Lone Tree residents on Tuesday voted on Ballot Issues 2E, which asked whether the city could increase its sales tax rate from 1.5% to 2.5% to fund city services like public safety and street repairs.
The city's sales tax is currently at the rate set when the city was incorporated in 1995. It's among the lowest sales tax rates on the Front Range.
The results are:
A NO vote was to reject an increase in the city’s sales tax rate.
According to a city analysis, at the current sales tax rate, Lone Tree will see a cumulative gap of $100 million between projected revenues and expenses over the next 15 years.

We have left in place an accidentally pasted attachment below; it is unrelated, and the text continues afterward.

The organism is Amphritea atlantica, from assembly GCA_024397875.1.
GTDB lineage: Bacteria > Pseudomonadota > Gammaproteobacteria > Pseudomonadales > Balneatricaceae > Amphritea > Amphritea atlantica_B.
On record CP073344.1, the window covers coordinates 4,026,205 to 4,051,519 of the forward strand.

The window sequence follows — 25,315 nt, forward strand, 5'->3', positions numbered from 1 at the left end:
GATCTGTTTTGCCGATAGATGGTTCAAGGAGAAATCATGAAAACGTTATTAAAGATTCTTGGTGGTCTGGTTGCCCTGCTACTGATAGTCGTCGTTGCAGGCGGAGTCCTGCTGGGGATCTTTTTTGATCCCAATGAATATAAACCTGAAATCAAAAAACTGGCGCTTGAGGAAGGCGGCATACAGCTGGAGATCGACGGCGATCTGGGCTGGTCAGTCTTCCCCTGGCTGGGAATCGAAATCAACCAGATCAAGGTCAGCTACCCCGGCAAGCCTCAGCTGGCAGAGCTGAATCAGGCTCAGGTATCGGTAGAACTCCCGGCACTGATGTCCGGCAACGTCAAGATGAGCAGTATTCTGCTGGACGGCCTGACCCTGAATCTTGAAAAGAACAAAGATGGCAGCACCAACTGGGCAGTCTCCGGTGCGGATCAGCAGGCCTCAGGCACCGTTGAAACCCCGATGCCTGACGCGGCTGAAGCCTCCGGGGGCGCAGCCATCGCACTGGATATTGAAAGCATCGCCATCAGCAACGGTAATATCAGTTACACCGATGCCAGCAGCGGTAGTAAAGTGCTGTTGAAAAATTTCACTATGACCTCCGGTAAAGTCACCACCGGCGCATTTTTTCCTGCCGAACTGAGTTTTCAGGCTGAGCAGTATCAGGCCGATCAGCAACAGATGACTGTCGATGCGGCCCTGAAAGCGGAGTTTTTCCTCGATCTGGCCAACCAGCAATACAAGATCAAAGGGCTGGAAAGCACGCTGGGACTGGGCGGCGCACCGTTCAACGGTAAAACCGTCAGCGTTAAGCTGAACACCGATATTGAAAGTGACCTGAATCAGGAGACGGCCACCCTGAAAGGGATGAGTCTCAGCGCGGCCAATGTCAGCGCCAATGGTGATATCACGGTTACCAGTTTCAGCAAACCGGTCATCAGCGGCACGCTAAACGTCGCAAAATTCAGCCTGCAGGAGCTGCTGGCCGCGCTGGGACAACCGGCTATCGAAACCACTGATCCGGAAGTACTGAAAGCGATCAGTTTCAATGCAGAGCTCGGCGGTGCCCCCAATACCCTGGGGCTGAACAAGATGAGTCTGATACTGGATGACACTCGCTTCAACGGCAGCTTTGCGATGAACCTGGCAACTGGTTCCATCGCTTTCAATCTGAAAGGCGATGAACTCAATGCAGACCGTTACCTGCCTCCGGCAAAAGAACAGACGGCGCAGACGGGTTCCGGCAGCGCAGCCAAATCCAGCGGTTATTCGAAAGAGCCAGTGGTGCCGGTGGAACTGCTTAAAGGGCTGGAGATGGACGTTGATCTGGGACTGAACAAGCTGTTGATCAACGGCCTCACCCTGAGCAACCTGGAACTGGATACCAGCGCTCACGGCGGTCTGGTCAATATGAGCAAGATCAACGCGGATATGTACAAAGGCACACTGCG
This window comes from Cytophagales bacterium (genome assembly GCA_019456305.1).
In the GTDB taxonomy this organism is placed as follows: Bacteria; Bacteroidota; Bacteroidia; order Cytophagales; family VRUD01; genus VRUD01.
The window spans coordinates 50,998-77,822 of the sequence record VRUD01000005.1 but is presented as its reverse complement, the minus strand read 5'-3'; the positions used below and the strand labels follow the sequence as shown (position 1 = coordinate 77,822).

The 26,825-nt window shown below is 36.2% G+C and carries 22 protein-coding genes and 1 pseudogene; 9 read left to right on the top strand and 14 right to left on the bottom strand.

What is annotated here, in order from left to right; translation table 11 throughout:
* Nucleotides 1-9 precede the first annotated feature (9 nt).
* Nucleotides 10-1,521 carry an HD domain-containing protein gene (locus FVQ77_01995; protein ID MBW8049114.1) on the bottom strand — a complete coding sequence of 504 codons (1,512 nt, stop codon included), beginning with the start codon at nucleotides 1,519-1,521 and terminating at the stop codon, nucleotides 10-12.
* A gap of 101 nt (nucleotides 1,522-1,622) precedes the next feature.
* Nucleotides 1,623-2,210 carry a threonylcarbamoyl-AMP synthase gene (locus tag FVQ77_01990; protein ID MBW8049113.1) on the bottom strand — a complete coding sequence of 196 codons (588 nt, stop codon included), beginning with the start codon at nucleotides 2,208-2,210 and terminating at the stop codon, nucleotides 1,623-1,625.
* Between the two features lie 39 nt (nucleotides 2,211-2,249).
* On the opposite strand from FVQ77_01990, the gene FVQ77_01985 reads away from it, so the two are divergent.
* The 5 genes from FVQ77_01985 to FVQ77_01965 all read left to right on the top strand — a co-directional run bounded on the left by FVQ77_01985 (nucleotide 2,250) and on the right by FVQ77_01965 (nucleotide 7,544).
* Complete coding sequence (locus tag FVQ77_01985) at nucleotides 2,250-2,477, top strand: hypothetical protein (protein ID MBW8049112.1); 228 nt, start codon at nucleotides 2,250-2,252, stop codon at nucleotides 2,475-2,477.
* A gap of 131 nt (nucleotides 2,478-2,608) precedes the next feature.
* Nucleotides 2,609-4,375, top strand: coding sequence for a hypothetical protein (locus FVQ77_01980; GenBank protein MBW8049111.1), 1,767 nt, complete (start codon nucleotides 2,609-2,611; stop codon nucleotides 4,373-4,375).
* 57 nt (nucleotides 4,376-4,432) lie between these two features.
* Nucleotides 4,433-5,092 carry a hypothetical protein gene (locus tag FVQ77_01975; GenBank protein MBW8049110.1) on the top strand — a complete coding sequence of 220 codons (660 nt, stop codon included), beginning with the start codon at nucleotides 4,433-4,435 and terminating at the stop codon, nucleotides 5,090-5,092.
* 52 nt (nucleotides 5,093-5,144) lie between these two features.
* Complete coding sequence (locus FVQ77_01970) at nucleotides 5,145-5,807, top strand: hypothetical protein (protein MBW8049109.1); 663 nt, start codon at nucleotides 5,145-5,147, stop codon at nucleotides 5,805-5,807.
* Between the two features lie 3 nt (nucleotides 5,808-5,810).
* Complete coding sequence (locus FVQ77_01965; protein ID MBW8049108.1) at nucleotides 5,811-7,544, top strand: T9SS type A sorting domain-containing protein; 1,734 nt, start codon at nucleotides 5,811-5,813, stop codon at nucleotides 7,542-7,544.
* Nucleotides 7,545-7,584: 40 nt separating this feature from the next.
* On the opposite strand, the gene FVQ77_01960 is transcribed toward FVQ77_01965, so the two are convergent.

Lone Tree said its sales tax rate has served it well up to now, but slowdowns in commercial development and increases in online shopping flattened the revenue the city collects from its sales tax.
Then the COVID-19 pandemic hit. The city's revenues from its sales tax dropped from $25.5 million in 2019 to $14.1 million in 2020. The city's projected revenue for 2021 is about $15.8 million.
Opponents said Lone Tree's low sales tax rate is a competitive advantage and that raising it would take away that advantage. They also said an increase could hurt some households during a pandemic and that the city instead could cut service levels like city-paid trash and recycling to remain within its budget.
Find all of our election coverage at 9news.com/elections.
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